Knocking on Doors in Louisiana


#1521

Listen to all of the rig and boat companies recent earning conference calls. None of them see anything positive on the horizon this year regardless of what OPEC does. The majors will have to see 6-12 months of sustained prices above $70 before they even consider expensive offshore projects. Just about every company will need a year to get their books out of the red. I would say 2017 will be a bloodbath but everyone has already bled out.


#1522

[QUOTE=Fraqrat;195460]Listen to all of the rig and boat companies recent earning conference calls. None of them see anything positive on the horizon this year regardless of what OPEC does. The majors will have to see 6-12 months of sustained prices above $70 before they even consider expensive offshore projects. Just about every company will need a year to get their books out of the red. I would say 2017 will be a bloodbath but everyone has already bled out.[/QUOTE]

Thanks for your accurate and well informed explanation of where the offshore oil industry stands. It seems that sometimes well-intentioned, but under-informed folks get a little too excited and start extrapolating slightly positive news for land drilling into a premature renaissance for offshore drilling. Any meaningful upturn in offshore employment is probably at least three to five years away.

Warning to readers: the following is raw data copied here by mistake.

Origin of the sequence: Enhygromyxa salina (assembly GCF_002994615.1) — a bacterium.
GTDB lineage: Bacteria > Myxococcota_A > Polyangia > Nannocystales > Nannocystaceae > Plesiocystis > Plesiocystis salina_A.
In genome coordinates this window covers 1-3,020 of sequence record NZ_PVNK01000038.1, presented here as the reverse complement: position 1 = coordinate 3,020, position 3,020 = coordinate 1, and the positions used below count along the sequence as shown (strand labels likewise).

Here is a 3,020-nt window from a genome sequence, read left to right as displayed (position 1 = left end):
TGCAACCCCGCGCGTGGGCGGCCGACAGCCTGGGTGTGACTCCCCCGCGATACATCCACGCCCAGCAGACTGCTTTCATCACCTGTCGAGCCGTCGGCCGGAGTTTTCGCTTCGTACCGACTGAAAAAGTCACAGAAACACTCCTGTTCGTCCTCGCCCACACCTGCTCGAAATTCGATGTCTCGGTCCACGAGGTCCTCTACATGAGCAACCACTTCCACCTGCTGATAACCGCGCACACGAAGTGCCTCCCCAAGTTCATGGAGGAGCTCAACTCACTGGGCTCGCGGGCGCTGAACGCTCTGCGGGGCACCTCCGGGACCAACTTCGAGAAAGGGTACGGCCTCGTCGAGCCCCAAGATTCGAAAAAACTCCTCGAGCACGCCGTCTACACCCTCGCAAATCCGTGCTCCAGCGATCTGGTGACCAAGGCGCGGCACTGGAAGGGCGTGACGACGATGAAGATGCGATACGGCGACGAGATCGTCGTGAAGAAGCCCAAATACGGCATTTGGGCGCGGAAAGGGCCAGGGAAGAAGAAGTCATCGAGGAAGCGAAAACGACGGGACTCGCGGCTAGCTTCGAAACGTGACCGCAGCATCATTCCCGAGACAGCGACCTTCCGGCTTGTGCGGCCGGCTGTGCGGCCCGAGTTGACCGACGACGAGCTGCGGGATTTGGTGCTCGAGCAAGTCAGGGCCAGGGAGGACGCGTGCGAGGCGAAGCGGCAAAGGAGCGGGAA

I think that a modest recovery in non-oil patch related tug and barge employment is probably about two years away.

This is is a good time to be dusting off non-maritime skills and to be working shoreside for the next few years.


#1523

[QUOTE=tugsailor;195465]Thanks for your accurate and well informed explanation of where the offshore oil industry stands. It seems that sometimes well-intentioned, but under-informed folks get a little too excited and start extrapolating slightly positive news for land drilling into a premature renaissance for offshore drilling. Any meaningful upturn in offshore employment is probably at least three to five years away.

I think that a modest recovery in non-oil patch related tug and barge employment is probably about two years away.

This is is a good time to be dusting off non-maritime skills and to be working shoreside for the next few years.[/QUOTE]

This crisis started because of the US frackers producing too much oil to sustain the price for other producers.
If the rising price causes them to put rigs back in activity and saturating the market, it will cause the price to stagnate at or below $60/Bbl.

Since deep water and remote location oil require >$70/Bbl. to be viable you are VERY right, the possibility of a major improvement in that sector in the Gom is not likely for some years yet.

The option is to reduce exploration and production costs to below that limit, or to increase efforts in shallow waters at low costs.

That favour under-explored areas in the North Sea, West Africa, the Middle-east, S.E.Asia and China. There is little prospects left in shallow water GoM.

Shallow water Arctic MAY offer some good prospects, but only if the risk is at acceptable levels, but this does NOT include Alaska and Canada due to a ban on exploration in their waters.